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dc.contributor.advisorBau, Domenico
dc.contributor.authorCody, Brent M.
dc.contributor.committeememberLabadie, John
dc.contributor.committeememberSale, Tom
dc.contributor.committeememberChong, Edwin
dc.date.accessioned2007-01-03T06:41:02Z
dc.date.available2007-01-03T06:41:02Z
dc.date.issued2014
dc.description2014 Spring.
dc.descriptionIncludes bibliographical references.
dc.description.abstractGeological carbon sequestration (GCS) has been identified as having the potential to reduce increasing atmospheric concentrations of carbon dioxide (CO2). However, a global impact will only be achieved if GCS is cost effectively and safely implemented on a massive scale. This work presents a computationally efficient methodology for identifying optimal injection strategies at candidate GCS sites having caprock permeability uncertainty. A multi-objective evolutionary algorithm is used to heuristically determine non-dominated solutions between the following two competing objectives: 1) maximize mass of CO2 sequestered and 2) minimize project cost. A semi-analytical algorithm is used to estimate CO2 leakage mass rather than a numerical model, enabling the study of GCS sites having vastly different domain characteristics. The stochastic optimization framework presented herein is applied to a case study of a brine filled aquifer in the Michigan Basin (MB). Twelve optimization test cases are performed to investigate the impact of decision maker (DM) preferences on heuristically determined Pareto-optimal objective function values and decision variable selection. Risk adversity to CO2 leakage is found to have the largest effect on optimization results, followed by degree of caprock permeability uncertainty. This analysis shows that the feasible of GCS at MB test site is highly dependent upon DM risk adversity. Also, large gains in computational efficiency achieved using parallel processing and archiving are discussed. Because the risk assessment and optimization tools used in this effort require large numbers of simulation calls, it important to choose the appropriate level of complexity when selecting the type of simulation model. An additional premise of this work is that an existing multiphase semi-analytical algorithm used to estimate key system attributes (i.e. pressure distribution, CO2 plume extent, and fluid migration) may be further improved in both accuracy and computational efficiency. Herein, three modifications to this algorithm are presented and explored including 1) solving for temporally averaged flow rates at each passive well at each time step, 2) using separate pressure response functions depending on fluid type, and 3) applying a fixed point type iterative global pressure solution to eliminate the need to solve large sets of linear equations. The first two modifications are aimed at improving accuracy while the third focuses upon computational efficiency. Results show that, while one modification may adversely impact the original algorithm, significant gains in leakage estimation accuracy and computational efficiency are obtained by implementing two of these modifications. Finally, in an effort to further enhance the GCS optimization framework, this work presents a performance comparison between a recently proposed multi-objective gravitational search algorithm (MOGSA) and the well-established fast non-dominated sorting genetic algorithm (NSGA-II). Both techniques are used to heuristically determine Pareto-optimal solutions by minimizing project cost and maximizing the mass of CO2 sequestered for nine test cases in the Michigan Basin (MB). Two performance measures are explored for each algorithm, including 1) objective solution diversity and 2) objective solution convergence rate. Faster convergence rates by the MOGSA are observed early in the majority of test optimization runs, while the NSGA-II is found to consistently provide a better search of objective function space and lower average cost per kg sequestered solutions.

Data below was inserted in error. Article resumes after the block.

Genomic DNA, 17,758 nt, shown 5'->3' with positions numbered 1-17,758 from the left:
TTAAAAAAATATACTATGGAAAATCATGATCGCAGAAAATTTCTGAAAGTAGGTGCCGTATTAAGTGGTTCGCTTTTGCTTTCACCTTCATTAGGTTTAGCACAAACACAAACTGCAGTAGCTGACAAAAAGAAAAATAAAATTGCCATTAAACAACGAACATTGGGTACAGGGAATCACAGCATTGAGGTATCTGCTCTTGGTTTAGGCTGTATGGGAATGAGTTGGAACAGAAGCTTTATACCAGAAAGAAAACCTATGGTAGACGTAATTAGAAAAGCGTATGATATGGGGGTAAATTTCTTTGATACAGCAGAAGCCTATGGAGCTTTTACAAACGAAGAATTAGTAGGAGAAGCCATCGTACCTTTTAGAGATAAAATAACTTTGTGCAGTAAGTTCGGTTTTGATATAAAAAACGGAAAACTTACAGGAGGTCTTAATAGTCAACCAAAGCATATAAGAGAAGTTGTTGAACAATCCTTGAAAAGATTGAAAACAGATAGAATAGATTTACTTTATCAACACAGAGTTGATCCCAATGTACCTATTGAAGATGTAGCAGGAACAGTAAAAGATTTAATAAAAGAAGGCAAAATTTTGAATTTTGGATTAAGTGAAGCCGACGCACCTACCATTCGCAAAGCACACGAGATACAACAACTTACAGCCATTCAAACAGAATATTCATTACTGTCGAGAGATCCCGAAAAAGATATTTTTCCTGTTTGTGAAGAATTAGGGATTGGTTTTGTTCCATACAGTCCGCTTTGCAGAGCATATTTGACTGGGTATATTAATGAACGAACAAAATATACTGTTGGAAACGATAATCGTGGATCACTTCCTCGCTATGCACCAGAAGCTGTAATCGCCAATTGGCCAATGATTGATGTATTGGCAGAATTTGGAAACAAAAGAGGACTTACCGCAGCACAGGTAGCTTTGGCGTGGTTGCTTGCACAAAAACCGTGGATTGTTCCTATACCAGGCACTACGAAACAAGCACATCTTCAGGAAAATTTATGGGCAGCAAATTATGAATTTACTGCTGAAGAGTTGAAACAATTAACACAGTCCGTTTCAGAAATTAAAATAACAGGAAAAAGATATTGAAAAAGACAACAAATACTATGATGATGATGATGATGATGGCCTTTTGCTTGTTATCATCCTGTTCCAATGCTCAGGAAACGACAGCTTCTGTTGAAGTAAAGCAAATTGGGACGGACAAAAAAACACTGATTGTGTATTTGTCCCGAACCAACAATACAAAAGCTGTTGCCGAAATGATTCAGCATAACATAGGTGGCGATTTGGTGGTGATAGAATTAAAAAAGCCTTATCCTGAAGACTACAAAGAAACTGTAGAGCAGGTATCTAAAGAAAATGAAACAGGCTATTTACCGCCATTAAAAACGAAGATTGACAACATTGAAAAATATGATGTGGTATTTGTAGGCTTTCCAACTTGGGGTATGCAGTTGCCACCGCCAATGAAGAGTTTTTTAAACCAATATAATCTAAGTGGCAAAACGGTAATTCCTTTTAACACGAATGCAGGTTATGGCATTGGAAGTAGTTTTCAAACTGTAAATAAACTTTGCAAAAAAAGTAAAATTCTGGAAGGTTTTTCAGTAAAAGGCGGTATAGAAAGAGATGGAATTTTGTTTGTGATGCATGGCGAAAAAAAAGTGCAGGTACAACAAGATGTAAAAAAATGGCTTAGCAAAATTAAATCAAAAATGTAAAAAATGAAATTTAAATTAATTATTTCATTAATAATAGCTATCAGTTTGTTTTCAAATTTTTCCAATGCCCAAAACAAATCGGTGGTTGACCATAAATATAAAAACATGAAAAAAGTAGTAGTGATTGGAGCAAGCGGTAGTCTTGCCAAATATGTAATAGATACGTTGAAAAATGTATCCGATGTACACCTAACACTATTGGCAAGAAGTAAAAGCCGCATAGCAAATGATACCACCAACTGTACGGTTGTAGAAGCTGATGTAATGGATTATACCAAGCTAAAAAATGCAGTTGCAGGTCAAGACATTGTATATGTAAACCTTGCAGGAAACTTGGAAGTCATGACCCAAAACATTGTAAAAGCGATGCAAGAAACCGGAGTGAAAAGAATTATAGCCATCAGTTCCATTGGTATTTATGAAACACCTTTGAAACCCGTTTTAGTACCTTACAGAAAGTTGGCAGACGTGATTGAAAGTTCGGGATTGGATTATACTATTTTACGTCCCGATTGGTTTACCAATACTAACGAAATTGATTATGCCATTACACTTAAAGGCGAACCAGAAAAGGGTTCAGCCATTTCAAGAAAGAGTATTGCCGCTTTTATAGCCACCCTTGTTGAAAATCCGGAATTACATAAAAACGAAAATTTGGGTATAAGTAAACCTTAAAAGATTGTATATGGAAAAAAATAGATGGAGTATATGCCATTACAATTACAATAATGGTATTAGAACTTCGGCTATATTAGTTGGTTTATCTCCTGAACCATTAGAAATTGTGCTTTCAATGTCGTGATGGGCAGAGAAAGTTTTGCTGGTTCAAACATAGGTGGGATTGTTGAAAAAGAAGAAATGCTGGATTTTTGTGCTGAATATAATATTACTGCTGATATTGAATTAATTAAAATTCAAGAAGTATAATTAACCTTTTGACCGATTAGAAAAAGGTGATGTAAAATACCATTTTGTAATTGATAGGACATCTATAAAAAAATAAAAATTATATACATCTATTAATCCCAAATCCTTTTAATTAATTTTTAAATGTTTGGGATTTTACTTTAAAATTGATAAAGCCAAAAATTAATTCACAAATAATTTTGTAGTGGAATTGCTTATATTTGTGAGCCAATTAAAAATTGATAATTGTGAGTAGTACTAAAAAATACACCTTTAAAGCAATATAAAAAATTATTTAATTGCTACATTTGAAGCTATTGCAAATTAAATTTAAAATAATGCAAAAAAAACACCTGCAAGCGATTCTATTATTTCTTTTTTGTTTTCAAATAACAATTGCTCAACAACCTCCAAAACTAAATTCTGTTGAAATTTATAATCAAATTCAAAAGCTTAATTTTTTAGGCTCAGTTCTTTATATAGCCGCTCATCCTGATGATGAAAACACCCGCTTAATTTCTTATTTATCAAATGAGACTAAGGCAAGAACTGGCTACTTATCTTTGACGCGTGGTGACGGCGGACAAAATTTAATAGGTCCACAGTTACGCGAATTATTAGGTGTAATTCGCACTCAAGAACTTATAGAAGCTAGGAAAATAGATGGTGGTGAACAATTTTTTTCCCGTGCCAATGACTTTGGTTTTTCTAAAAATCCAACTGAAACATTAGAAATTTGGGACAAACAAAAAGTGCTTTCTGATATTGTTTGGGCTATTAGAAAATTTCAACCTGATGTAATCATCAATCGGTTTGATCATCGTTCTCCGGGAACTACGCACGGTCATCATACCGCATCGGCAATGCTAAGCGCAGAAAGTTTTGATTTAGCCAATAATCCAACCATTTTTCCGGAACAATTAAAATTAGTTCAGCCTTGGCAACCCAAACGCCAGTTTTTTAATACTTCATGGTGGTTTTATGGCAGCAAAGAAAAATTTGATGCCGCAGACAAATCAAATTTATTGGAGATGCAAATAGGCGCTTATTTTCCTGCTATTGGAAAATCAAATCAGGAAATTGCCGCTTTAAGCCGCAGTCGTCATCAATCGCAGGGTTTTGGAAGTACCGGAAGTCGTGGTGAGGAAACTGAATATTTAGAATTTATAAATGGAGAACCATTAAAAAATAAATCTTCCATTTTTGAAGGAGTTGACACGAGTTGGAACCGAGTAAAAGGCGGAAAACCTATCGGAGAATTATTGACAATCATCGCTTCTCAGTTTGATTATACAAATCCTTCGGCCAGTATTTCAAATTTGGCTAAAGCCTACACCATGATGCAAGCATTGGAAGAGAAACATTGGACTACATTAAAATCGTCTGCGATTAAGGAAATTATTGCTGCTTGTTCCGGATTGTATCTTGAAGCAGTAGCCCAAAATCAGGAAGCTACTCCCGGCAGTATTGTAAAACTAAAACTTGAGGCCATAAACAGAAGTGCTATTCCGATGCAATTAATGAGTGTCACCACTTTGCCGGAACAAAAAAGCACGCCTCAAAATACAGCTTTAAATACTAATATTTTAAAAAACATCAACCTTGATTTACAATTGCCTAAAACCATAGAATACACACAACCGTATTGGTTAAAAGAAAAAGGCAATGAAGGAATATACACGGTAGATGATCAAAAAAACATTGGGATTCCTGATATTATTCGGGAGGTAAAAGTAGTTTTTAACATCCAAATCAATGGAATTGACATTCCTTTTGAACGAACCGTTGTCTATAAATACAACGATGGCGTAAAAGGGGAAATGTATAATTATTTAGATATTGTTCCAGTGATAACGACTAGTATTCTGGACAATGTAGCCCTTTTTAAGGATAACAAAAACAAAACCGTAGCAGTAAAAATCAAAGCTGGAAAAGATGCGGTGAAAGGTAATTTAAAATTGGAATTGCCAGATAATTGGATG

dc.format.mediumborn digital
dc.format.mediumdoctoral dissertations
dc.identifierCody_colostate_0053A_12360.pdf
dc.identifier.urihttp://hdl.handle.net/10217/82587
dc.languageEnglish
dc.publisherColorado State University. Libraries
dc.relation.ispartof2000-2019 - CSU Theses and Dissertations
dc.rightsCopyright of the original work is retained by the author.
dc.subjectgeological carbon sequestration
dc.subjectgravitational search algorithm
dc.subjectmulti-objective optimization
dc.subjectNSGA-II
dc.subjectparameter uncertainty
dc.subjectsemi-analytical modeling
dc.titleApplication of semi-analytical multiphase flow models for the simulation and optimization of geological carbon sequestration
dc.typeText
dcterms.rights.dplaThe copyright and related rights status of this Item has not been evaluated (https://rightsstatements.org/vocab/CNE/1.0/). Please refer to the organization that has made the Item available for more information.
thesis.degree.disciplineCivil and Environmental Engineering
thesis.degree.grantorColorado State University
thesis.degree.levelDoctoral
thesis.degree.nameDoctor of Philosophy (Ph.D.)


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